Towards a strategy for poverty alleviation in Mashau / Thinandavha Derrick Mashau
Mashau, Thinandavha Derrick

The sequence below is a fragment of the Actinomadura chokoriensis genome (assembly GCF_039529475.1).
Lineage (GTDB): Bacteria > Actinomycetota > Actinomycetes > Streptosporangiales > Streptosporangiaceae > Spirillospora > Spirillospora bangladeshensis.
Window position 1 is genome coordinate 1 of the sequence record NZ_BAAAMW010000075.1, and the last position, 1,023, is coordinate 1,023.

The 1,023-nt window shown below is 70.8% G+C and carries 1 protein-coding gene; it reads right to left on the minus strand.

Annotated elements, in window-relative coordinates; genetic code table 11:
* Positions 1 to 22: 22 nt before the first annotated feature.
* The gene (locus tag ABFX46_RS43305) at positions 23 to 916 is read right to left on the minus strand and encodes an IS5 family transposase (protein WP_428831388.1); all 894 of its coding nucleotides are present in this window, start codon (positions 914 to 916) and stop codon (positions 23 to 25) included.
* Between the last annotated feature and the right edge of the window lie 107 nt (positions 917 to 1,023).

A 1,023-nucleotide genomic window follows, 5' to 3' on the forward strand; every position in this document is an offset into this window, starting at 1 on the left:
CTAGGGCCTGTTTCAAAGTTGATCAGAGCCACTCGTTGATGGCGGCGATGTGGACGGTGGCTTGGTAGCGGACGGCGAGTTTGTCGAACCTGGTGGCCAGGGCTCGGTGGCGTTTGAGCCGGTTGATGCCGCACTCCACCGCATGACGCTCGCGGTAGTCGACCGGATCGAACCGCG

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The main aim of this study is to investigate the poverty situation and outline a strategy for poverty alleviation in the rural area of Mashau. Mashau is one of the villages in the Limpopo province of South Africa and it forms part of the 70% of the country's most poor people who are in the rural areas. Chapter 1 of this study presupposed by way of a central theoretical argument that community based job creation projects that ensure the participation of all stakeholders, community members, government, traditional leaders, non-government and faith-based organizations and business people, can be a useful poverty alleviation strategy in general and also in Mashau. This should be implemented in line with the human centred approach. Each of the four objectives (1.3) comes under scrutiny in Chapters 2-5 respectively. The quest to investigate and assess the poverty situation at Mashau and to come up with a relevant strategy required a broader understanding of the economic and demographic context of the entire Republic of South Africa. That is why Chapter 2 of this study mainly focused on identifying the core variables that are used to measure levels of poverty in South Africa, whilst Chapter 3 focused on current strategic initiatives for poverty alleviation on the part of the government. Chapter 4 paid attention to the scale, manifestations and causes of poverty in Mashau. It became clear that the majority of people in Mashau are unemployed, lack the basics of life and are unable to access services. They depend mainly on government social grants and natural resources (small-scale farming) for subsistence. Although South African policies and frameworks for poverty alleviation are among the best in the world, they have failed the country's people regarding implementation. Mashau village is one of many examples of this neglect. The government has succeeded in building a small number of RDP houses and providing other services at a very low pace. But further than that, the Mashau people cannot experience and enjoy the beauty of South African economic policies and strategies for poverty alleviation. Chapter 5 suggests a relevant strategy for poverty alleviation at Mashau. The strategy proposed affirms the central theoretical argument outlined in Chapter 1. It may be concluded that the suggested strategy can only succeed if the implementation plan or program is put in place together with monitoring and evaluating systems.
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